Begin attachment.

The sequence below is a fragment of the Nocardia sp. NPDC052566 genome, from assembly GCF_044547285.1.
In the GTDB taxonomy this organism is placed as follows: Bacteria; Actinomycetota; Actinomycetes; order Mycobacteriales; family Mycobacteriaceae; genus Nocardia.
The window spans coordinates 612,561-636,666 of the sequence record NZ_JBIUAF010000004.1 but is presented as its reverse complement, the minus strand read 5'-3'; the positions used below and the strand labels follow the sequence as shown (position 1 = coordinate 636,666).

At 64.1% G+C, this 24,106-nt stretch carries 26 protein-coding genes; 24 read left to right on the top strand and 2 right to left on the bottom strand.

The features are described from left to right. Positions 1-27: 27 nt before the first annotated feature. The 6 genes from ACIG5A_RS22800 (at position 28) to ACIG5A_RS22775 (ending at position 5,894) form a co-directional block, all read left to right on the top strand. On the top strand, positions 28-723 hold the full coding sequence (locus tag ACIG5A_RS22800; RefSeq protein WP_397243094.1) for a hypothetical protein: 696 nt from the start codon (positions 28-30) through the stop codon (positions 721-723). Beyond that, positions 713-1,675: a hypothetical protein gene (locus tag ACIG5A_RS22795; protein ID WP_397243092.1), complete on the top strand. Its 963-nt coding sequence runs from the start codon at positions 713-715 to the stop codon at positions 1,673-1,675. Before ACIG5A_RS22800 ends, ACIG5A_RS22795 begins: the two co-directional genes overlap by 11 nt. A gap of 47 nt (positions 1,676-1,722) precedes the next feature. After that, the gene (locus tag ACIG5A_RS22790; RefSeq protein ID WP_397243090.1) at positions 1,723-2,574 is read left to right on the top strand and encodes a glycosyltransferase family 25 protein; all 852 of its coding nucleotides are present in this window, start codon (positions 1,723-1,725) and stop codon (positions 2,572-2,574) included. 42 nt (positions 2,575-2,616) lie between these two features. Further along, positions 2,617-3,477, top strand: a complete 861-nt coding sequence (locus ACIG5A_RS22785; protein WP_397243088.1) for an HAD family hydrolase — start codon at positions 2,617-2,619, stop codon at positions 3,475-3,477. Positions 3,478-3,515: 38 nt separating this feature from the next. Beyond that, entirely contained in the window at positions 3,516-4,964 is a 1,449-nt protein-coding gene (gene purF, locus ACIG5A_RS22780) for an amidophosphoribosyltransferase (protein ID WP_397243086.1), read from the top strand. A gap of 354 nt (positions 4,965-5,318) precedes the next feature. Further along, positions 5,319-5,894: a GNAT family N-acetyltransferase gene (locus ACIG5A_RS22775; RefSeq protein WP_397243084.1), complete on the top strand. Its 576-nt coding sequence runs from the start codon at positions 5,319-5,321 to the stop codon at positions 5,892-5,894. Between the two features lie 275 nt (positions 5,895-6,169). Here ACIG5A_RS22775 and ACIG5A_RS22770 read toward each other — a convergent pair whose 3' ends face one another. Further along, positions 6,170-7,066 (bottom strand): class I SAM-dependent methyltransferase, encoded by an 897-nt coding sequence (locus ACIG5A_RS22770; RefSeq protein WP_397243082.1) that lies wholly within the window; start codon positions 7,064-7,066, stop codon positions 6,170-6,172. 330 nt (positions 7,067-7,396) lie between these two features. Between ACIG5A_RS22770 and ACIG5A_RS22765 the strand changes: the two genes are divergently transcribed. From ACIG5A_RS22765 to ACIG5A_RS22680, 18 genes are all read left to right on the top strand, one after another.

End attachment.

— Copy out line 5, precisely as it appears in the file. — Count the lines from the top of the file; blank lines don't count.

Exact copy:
The features are described from left to right. Positions 1-27: 27 nt before the first annotated feature. The 6 genes from ACIG5A_RS22800 (at position 28) to ACIG5A_RS22775 (ending at position 5,894) form a co-directional block, all read left to right on the top strand. On the top strand, positions 28-723 hold the full coding sequence (locus tag ACIG5A_RS22800; RefSeq protein WP_397243094.1) for a hypothetical protein: 696 nt from the start codon (positions 28-30) through the stop codon (positions 721-723). Beyond that, positions 713-1,675: a hypothetical protein gene (locus tag ACIG5A_RS22795; protein ID WP_397243092.1), complete on the top strand. Its 963-nt coding sequence runs from the start codon at positions 713-715 to the stop codon at positions 1,673-1,675. Before ACIG5A_RS22800 ends, ACIG5A_RS22795 begins: the two co-directional genes overlap by 11 nt. A gap of 47 nt (positions 1,676-1,722) precedes the next feature. After that, the gene (locus tag ACIG5A_RS22790; RefSeq protein ID WP_397243090.1) at positions 1,723-2,574 is read left to right on the top strand and encodes a glycosyltransferase family 25 protein; all 852 of its coding nucleotides are present in this window, start codon (positions 1,723-1,725) and stop codon (positions 2,572-2,574) included. 42 nt (positions 2,575-2,616) lie between these two features. Further along, positions 2,617-3,477, top strand: a complete 861-nt coding sequence (locus ACIG5A_RS22785; protein WP_397243088.1) for an HAD family hydrolase — start codon at positions 2,617-2,619, stop codon at positions 3,475-3,477. Positions 3,478-3,515: 38 nt separating this feature from the next. Beyond that, entirely contained in the window at positions 3,516-4,964 is a 1,449-nt protein-coding gene (gene purF, locus ACIG5A_RS22780) for an amidophosphoribosyltransferase (protein ID WP_397243086.1), read from the top strand. A gap of 354 nt (positions 4,965-5,318) precedes the next feature. Further along, positions 5,319-5,894: a GNAT family N-acetyltransferase gene (locus ACIG5A_RS22775; RefSeq protein WP_397243084.1), complete on the top strand. Its 576-nt coding sequence runs from the start codon at positions 5,319-5,321 to the stop codon at positions 5,892-5,894. Between the two features lie 275 nt (positions 5,895-6,169). Here ACIG5A_RS22775 and ACIG5A_RS22770 read toward each other — a convergent pair whose 3' ends face one another. Further along, positions 6,170-7,066 (bottom strand): class I SAM-dependent methyltransferase, encoded by an 897-nt coding sequence (locus ACIG5A_RS22770; RefSeq protein WP_397243082.1) that lies wholly within the window; start codon positions 7,064-7,066, stop codon positions 6,170-6,172. 330 nt (positions 7,067-7,396) lie between these two features. Between ACIG5A_RS22770 and ACIG5A_RS22765 the strand changes: the two genes are divergently transcribed. From ACIG5A_RS22765 to ACIG5A_RS22680, 18 genes are all read left to right on the top strand, one after another.